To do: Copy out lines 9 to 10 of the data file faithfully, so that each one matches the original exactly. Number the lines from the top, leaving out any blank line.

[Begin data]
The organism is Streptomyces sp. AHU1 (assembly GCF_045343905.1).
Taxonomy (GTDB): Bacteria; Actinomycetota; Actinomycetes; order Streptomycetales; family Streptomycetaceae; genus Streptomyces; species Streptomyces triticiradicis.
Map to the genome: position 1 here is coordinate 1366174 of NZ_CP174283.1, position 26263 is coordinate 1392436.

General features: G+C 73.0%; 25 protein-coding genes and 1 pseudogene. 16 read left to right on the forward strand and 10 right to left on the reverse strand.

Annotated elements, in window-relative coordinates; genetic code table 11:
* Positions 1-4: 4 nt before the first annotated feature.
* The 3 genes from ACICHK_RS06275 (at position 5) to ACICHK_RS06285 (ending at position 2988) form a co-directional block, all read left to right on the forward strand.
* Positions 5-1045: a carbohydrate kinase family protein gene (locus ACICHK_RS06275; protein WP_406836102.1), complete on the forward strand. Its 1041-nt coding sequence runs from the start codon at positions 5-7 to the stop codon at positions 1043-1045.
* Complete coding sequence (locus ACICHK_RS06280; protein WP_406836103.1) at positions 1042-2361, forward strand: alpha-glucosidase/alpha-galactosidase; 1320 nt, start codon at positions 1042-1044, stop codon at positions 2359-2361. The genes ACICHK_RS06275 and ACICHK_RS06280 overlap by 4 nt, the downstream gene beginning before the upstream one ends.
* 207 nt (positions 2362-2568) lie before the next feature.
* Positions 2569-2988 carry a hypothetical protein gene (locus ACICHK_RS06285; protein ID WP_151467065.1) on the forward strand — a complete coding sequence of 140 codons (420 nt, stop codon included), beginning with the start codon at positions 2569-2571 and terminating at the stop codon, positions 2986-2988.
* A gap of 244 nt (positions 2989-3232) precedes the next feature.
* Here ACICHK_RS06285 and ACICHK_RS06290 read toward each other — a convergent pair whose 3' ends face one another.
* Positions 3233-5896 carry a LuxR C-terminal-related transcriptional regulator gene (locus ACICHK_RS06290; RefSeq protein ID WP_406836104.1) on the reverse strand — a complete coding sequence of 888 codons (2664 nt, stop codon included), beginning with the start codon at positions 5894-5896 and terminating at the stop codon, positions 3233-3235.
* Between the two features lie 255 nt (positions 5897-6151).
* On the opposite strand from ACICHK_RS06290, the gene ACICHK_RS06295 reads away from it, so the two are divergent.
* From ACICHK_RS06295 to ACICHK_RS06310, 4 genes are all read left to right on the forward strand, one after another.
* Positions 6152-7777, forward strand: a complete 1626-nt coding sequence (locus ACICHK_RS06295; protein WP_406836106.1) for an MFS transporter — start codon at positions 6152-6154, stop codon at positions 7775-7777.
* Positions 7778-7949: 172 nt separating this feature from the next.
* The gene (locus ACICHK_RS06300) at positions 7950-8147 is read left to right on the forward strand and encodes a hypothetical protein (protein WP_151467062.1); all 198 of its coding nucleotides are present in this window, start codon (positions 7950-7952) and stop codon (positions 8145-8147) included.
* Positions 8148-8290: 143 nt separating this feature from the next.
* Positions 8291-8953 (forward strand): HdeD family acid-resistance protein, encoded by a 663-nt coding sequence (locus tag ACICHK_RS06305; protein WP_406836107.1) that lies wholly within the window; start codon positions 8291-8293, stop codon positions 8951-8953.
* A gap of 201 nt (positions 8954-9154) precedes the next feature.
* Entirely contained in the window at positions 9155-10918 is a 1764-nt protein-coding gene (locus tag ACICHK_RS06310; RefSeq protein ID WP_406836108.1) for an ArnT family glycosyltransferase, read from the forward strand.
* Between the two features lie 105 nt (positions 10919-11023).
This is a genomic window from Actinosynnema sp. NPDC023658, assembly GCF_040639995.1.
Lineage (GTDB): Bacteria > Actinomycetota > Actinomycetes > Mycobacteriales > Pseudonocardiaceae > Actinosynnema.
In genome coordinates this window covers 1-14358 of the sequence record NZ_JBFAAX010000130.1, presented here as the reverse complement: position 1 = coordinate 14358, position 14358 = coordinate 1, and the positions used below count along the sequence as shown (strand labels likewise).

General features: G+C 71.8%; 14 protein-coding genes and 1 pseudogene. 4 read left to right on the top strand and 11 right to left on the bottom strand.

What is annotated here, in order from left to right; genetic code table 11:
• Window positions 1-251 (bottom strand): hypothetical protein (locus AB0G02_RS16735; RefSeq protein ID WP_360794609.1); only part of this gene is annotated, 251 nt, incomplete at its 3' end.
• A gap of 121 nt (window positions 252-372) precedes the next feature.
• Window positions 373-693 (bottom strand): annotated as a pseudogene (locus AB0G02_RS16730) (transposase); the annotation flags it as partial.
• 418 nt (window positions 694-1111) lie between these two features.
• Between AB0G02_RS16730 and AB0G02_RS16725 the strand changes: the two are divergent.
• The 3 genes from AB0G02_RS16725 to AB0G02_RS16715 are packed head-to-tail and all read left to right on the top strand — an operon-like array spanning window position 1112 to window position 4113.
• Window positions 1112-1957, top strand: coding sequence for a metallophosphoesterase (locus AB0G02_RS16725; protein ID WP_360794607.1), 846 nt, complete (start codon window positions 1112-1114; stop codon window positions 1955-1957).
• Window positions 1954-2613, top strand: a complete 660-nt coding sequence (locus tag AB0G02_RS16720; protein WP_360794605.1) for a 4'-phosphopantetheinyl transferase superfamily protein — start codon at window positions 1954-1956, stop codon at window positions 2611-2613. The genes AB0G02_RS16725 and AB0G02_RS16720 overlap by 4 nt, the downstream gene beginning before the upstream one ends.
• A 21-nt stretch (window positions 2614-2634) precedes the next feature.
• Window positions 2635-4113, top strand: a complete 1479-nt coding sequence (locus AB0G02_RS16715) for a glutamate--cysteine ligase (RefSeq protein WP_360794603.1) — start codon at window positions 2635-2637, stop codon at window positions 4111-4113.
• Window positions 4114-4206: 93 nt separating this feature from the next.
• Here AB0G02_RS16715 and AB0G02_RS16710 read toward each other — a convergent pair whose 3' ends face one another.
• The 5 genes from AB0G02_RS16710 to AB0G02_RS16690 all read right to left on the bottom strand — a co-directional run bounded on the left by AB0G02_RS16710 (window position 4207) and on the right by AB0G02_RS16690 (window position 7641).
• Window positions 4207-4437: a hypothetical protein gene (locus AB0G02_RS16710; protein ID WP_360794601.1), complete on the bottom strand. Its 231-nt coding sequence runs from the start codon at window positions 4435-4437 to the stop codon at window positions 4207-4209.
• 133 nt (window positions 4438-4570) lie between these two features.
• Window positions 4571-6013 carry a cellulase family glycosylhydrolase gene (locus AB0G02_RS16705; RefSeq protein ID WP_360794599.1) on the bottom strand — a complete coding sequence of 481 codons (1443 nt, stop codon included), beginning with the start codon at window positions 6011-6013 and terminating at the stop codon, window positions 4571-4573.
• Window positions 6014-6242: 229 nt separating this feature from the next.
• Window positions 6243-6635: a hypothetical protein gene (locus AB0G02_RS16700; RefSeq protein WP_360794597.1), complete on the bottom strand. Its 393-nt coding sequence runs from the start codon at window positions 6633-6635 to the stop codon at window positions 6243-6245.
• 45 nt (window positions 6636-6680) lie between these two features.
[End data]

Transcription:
* Complete coding sequence (locus ACICHK_RS06280; protein WP_406836103.1) at positions 1042-2361, forward strand: alpha-glucosidase/alpha-galactosidase; 1320 nt, start codon at positions 1042-1044, stop codon at positions 2359-2361. The genes ACICHK_RS06275 and ACICHK_RS06280 overlap by 4 nt, the downstream gene beginning before the upstream one ends.
* 207 nt (positions 2362-2568) lie before the next feature.